Those that leave the Church can’t leave it alone. So goes the saying about individuals who, for some reason or another, stop practicing Mormonism. And as much as it pains me to admit it, this is 100% the case for me. Even though I don’t attend church or believe, I still find myself engaging with Mormonism in one way or another. Lately, it’s been watching Mormon faith-based movies, some of which not even faithful, practicing Mormons like. What can I say? I guess I’m a glutton for punishment.
So at noon on a Monday, I found myself in an empty Utah movie theater watching The Fighting Preacher, directed by TC Christensen. You may know his work if you’ve ever visited Temple Square and watched that Joseph Smith movie. Or if Mormon missionaries have ever visited your home and showed you the movie about white Jesus, aka Finding Faith in Christ.
As a disillusioned Mormon, it’s very easy to be dismissive and glib about these films, which often pale in comparison to million-dollar Hollywood movies, in terms of production value, acting, writing, etc.
To my great surprise, I actually enjoyed my time with The Fighting Preacher, more than I expected at least.
I respect director TC Christiensen as a technician. His films always look great, probably due to him working as a cinematographer before transitioning to directing. He loves to saturate his frames with light, lending his films a pleasantly bright and uplifting quality. He, along with his collaborators, also put a great deal of care in recreating the historical periods in which many of his movies are set. This movie, for instance, takes place at the beginning of the 20th century. But unlike some of Christensen’s past work, this film mines a lesser-known gem from Mormon history. The Bean family’s church mission to Palmyra, New York, the birthplace of Mormonism.
The characters and the story of this film are what mostly charmed me. Although the central performances aren’t the strongest, they’re pretty decent for an independently made Mormon movie.
There are even some great jokes. And not the “We Mormons sure do love Jell-o and having lots ‘o’ babies’” type of stereotypical in-jokes you usually see in these type of movies. One gag that comes to mind relates to the main character not understanding how to speak on the telephone, a brand new invention at the time.
What ultimately vexes me about this film is its central message: Kindness, service, and love can conquer unfair prejudice and bias. The film preaches this idea from one side of its mouth while enjoying a lite revenge fantasy with the other.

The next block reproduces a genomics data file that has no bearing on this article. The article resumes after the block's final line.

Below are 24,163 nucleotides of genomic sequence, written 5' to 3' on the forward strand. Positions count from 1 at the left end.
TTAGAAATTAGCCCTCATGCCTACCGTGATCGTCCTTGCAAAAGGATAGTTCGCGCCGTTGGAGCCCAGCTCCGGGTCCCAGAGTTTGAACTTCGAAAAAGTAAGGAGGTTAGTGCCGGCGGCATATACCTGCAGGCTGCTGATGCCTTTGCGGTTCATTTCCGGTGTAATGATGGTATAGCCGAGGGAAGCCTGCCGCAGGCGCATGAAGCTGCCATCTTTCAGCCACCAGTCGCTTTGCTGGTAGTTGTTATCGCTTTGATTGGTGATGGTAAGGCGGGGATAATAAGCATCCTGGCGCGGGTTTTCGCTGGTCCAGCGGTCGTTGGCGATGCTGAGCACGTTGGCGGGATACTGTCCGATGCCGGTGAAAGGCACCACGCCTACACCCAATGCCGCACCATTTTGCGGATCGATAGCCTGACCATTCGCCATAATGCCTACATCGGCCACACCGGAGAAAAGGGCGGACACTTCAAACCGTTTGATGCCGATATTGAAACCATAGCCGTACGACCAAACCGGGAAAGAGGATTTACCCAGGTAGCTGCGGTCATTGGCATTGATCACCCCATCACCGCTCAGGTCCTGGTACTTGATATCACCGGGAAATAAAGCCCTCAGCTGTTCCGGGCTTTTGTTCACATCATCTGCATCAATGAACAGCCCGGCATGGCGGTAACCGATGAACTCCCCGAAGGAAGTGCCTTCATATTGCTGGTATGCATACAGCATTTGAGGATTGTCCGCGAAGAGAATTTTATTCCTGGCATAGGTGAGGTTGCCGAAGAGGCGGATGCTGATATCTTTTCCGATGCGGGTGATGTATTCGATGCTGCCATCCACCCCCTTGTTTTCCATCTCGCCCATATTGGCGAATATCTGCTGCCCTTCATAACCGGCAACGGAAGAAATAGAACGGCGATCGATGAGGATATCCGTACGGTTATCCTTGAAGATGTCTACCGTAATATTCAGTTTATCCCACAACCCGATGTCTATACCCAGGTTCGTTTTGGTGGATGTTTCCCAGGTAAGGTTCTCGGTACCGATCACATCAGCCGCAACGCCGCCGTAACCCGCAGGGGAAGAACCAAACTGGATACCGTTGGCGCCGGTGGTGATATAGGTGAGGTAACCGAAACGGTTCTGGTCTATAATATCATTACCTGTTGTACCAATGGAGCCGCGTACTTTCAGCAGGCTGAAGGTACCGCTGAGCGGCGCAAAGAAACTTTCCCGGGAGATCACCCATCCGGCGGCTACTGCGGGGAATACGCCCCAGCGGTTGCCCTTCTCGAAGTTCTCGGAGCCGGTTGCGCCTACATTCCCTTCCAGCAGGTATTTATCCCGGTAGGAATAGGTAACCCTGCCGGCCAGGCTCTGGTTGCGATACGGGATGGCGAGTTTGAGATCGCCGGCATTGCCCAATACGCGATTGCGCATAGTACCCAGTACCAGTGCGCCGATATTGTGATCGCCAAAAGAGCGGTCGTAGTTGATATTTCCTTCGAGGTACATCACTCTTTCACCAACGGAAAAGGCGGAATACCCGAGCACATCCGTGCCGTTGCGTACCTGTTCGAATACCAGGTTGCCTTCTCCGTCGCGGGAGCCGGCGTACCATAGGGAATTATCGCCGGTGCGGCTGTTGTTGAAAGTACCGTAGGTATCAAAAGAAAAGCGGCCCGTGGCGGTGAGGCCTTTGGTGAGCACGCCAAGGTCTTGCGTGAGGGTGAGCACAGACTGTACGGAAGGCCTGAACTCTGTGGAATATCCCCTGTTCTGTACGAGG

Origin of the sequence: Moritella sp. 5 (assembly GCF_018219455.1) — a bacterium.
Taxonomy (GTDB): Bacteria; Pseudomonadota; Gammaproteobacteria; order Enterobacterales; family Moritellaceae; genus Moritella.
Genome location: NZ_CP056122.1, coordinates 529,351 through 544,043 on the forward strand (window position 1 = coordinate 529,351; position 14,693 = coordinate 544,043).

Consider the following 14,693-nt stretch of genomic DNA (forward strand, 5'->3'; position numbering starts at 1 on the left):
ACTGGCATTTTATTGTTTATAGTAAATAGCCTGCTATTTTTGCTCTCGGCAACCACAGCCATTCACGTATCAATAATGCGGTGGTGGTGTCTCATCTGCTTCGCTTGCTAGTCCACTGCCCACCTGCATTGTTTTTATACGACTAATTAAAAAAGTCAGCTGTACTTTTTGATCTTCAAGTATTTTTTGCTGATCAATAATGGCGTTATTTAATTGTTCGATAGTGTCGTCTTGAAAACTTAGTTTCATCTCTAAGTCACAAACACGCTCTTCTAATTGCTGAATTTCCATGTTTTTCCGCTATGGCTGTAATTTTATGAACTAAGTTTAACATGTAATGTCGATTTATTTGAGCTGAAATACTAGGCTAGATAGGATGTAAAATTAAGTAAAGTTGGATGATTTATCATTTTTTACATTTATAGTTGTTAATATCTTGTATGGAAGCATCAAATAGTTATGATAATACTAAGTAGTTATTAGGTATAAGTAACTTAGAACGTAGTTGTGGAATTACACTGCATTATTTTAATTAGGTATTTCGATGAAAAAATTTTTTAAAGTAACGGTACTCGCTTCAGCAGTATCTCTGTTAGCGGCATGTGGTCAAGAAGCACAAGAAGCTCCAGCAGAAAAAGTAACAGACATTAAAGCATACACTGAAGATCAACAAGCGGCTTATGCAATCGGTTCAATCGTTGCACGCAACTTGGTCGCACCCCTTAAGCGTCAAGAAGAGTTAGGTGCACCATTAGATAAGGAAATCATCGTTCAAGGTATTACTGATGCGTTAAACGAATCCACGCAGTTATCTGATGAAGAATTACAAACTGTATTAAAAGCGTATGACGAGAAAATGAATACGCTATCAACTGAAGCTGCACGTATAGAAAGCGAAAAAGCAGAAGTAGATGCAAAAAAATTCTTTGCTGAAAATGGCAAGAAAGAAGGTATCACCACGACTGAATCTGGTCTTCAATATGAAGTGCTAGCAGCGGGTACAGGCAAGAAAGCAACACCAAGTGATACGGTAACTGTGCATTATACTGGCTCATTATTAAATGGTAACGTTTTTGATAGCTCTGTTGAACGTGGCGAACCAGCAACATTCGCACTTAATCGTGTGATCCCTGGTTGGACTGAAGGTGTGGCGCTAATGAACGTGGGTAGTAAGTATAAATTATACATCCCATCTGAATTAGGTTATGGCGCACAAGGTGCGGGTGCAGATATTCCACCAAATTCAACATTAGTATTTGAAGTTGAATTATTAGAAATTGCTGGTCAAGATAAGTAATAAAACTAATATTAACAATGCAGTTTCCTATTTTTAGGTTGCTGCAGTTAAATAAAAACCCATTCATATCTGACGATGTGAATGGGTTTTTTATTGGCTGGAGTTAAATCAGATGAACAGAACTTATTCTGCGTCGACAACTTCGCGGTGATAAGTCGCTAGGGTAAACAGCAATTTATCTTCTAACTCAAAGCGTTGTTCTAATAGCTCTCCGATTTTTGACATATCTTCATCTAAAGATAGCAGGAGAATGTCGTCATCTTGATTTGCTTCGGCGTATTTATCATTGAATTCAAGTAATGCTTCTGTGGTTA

See, the Bean family isn’t treated fairly when they move to Palmyra, New York. There is a lot of fear and negative feelings towards Mormonism and Joseph Smith, who began establishing there. Willard Bean, the protagonist, does his best to be positive about his family’s mission to re-establish the Mormon church in Palmyra. But after some unfriendly encounters, he resorts to striking his provokers, something he does well as a former middleweight boxing champ.
Eventually, he learns that he should try being nice to his haters, instead of punching them square in the jaw. The town is won over, and the movie ends happily. But every previous sequence where Willard hits his unkind neighbors is played for laughs. The musical score gets silly, Willard makes some sarcastic remark, and then he knocks his opponents out cold. For real. It’s implied that he hits them so hard that they pass out. It’s almost as if we’re supposed to cheer and celebrate his violent acts.
The film perfectly reflects the Mormon ideal of love and compassion while indulging the persecution complex many Mormons carry with them. Unfortunately, early Mormons were treated very poorly in almost every state they tried to settle in. The founder Joseph Smith was even murdered by a mob in the Church’s infancy. Eventually, church members made their way across the plains to Utah. And a lot of us who were raised in the church still have a chip on our shoulder. Even though the LDS church is a pretty powerful billion-dollar institution, we can’t help but feel we have been and are treated unfairly.
Growing up in North Carolina, I was bullied for being Mormon. Southern Christians don’t see the LDS church as a legitimately Christian. I was often told my beliefs were invalid, silly, or weird. It hurt. And the best way to deal with hurt feelings as a teenager is to be very angry. Like Willard Bean, I’m sure there were days I wanted to punch someone who was giving me shit about my religious beliefs at that time. Alas, I wasn’t, and will probably never be, a middleweight boxing ace.
Fast forward about 10 or so years when I stopped practicing Mormonism and had begun letting go of the resentment I felt. After all, when I moved to Utah, where the predominant religion is Mormonism, I learned that the bullied can also be the bullies.
Watching the Fighting Preacher was a fun yet weird experience. It was fun to engage with Mormonism on a level I feel comfortable (i.e., not going to church and pretending that I believe that the institutional LDS church is infallible). But it also reminded me of that old Mormon persecution complex I used to have.
I think we need to tweak that phrase I mentioned at the top. You can leave the Church. But you can’t leave your complicated feelings about it alone.